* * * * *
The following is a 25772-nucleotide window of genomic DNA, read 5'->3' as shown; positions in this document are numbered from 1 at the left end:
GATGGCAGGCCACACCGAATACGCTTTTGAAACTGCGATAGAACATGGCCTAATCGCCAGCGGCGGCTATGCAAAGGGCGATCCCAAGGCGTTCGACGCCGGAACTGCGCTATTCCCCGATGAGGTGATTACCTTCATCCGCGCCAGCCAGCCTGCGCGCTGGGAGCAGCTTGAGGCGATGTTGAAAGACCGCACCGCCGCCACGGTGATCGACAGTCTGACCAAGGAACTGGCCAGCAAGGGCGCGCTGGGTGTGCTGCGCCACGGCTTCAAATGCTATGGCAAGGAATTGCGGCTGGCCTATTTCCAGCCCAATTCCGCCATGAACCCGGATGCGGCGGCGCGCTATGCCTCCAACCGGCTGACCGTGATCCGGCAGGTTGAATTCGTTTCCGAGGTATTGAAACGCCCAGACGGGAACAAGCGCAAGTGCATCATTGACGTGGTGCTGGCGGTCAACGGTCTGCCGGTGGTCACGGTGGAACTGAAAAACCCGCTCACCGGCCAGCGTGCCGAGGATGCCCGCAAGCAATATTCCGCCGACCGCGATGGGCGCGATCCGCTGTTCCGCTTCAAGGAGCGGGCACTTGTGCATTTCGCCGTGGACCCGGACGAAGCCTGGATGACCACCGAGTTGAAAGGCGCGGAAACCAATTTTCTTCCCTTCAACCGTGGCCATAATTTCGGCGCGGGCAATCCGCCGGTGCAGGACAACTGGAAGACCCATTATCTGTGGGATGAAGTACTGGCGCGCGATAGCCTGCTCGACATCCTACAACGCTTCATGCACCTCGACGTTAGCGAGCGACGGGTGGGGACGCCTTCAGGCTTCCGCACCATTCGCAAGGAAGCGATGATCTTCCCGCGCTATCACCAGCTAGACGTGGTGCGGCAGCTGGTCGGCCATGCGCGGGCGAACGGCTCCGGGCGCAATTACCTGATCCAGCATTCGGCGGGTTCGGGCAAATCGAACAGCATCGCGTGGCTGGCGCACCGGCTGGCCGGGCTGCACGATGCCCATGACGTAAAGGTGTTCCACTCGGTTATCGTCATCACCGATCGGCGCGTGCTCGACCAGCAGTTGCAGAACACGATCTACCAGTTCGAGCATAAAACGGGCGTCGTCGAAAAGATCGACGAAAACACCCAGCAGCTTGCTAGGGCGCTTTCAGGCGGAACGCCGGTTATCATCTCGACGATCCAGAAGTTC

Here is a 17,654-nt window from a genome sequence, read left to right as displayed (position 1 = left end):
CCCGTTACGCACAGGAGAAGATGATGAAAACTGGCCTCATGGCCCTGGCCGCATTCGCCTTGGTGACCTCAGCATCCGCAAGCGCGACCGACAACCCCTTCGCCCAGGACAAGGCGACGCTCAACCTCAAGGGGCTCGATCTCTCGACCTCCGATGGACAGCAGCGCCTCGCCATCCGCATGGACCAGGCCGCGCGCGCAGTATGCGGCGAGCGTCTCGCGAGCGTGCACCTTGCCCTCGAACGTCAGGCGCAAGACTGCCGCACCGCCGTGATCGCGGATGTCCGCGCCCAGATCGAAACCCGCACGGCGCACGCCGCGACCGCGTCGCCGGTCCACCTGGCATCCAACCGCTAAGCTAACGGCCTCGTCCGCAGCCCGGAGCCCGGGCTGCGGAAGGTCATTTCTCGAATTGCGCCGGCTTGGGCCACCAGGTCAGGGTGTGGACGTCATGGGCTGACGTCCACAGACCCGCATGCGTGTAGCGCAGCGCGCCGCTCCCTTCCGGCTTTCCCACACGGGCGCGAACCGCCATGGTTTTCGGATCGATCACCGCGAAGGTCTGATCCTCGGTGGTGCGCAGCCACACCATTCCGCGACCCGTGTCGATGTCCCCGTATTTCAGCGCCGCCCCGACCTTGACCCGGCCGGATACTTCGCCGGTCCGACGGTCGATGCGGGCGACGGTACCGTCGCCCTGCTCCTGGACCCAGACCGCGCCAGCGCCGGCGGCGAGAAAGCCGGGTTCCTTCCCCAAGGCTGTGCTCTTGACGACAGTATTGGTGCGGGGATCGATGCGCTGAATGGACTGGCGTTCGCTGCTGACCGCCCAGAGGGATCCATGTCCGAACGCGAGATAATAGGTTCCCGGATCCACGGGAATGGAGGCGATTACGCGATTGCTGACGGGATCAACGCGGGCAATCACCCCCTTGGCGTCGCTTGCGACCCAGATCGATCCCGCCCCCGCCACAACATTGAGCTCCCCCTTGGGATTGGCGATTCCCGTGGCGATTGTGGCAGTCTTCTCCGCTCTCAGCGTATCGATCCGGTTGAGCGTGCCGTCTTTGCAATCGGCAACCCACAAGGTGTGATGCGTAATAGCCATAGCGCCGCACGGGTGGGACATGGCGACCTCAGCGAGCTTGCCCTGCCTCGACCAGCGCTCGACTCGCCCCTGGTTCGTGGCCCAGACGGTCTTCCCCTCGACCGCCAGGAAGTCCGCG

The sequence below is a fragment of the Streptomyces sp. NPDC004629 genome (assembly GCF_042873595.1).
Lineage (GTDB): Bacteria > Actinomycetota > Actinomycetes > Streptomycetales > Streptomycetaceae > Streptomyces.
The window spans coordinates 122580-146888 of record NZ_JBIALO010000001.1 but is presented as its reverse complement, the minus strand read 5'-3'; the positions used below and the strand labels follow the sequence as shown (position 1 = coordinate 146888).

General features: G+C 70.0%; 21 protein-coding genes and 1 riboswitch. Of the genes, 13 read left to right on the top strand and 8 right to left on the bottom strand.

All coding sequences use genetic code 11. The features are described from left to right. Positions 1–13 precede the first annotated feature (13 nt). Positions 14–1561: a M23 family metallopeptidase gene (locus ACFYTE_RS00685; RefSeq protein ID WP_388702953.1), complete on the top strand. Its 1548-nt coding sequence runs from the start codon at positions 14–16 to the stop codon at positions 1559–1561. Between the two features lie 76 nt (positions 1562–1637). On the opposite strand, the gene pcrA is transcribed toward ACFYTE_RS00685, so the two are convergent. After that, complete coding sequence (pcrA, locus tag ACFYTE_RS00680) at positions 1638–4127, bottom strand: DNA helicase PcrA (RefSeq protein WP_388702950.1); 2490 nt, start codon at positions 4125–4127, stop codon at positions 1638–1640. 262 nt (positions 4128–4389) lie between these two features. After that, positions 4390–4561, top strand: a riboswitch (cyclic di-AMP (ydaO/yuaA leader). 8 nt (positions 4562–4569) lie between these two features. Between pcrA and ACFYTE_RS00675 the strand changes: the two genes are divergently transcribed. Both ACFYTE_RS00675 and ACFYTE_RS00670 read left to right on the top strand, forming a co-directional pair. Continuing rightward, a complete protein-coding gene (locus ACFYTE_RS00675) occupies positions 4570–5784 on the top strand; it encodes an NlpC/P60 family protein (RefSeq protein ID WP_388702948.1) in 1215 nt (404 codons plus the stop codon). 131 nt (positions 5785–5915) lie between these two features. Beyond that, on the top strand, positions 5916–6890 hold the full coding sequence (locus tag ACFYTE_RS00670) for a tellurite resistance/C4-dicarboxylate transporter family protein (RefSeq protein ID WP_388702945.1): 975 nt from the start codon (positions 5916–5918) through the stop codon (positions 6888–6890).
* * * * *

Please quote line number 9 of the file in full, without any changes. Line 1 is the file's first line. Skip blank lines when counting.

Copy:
All coding sequences use genetic code 11. The features are described from left to right. Positions 1–13 precede the first annotated feature (13 nt). Positions 14–1561: a M23 family metallopeptidase gene (locus ACFYTE_RS00685; RefSeq protein ID WP_388702953.1), complete on the top strand. Its 1548-nt coding sequence runs from the start codon at positions 14–16 to the stop codon at positions 1559–1561. Between the two features lie 76 nt (positions 1562–1637). On the opposite strand, the gene pcrA is transcribed toward ACFYTE_RS00685, so the two are convergent. After that, complete coding sequence (pcrA, locus tag ACFYTE_RS00680) at positions 1638–4127, bottom strand: DNA helicase PcrA (RefSeq protein WP_388702950.1); 2490 nt, start codon at positions 4125–4127, stop codon at positions 1638–1640. 262 nt (positions 4128–4389) lie between these two features. After that, positions 4390–4561, top strand: a riboswitch (cyclic di-AMP (ydaO/yuaA leader). 8 nt (positions 4562–4569) lie between these two features. Between pcrA and ACFYTE_RS00675 the strand changes: the two genes are divergently transcribed. Both ACFYTE_RS00675 and ACFYTE_RS00670 read left to right on the top strand, forming a co-directional pair. Continuing rightward, a complete protein-coding gene (locus ACFYTE_RS00675) occupies positions 4570–5784 on the top strand; it encodes an NlpC/P60 family protein (RefSeq protein ID WP_388702948.1) in 1215 nt (404 codons plus the stop codon). 131 nt (positions 5785–5915) lie between these two features. Beyond that, on the top strand, positions 5916–6890 hold the full coding sequence (locus tag ACFYTE_RS00670) for a tellurite resistance/C4-dicarboxylate transporter family protein (RefSeq protein ID WP_388702945.1): 975 nt from the start codon (positions 5916–5918) through the stop codon (positions 6888–6890).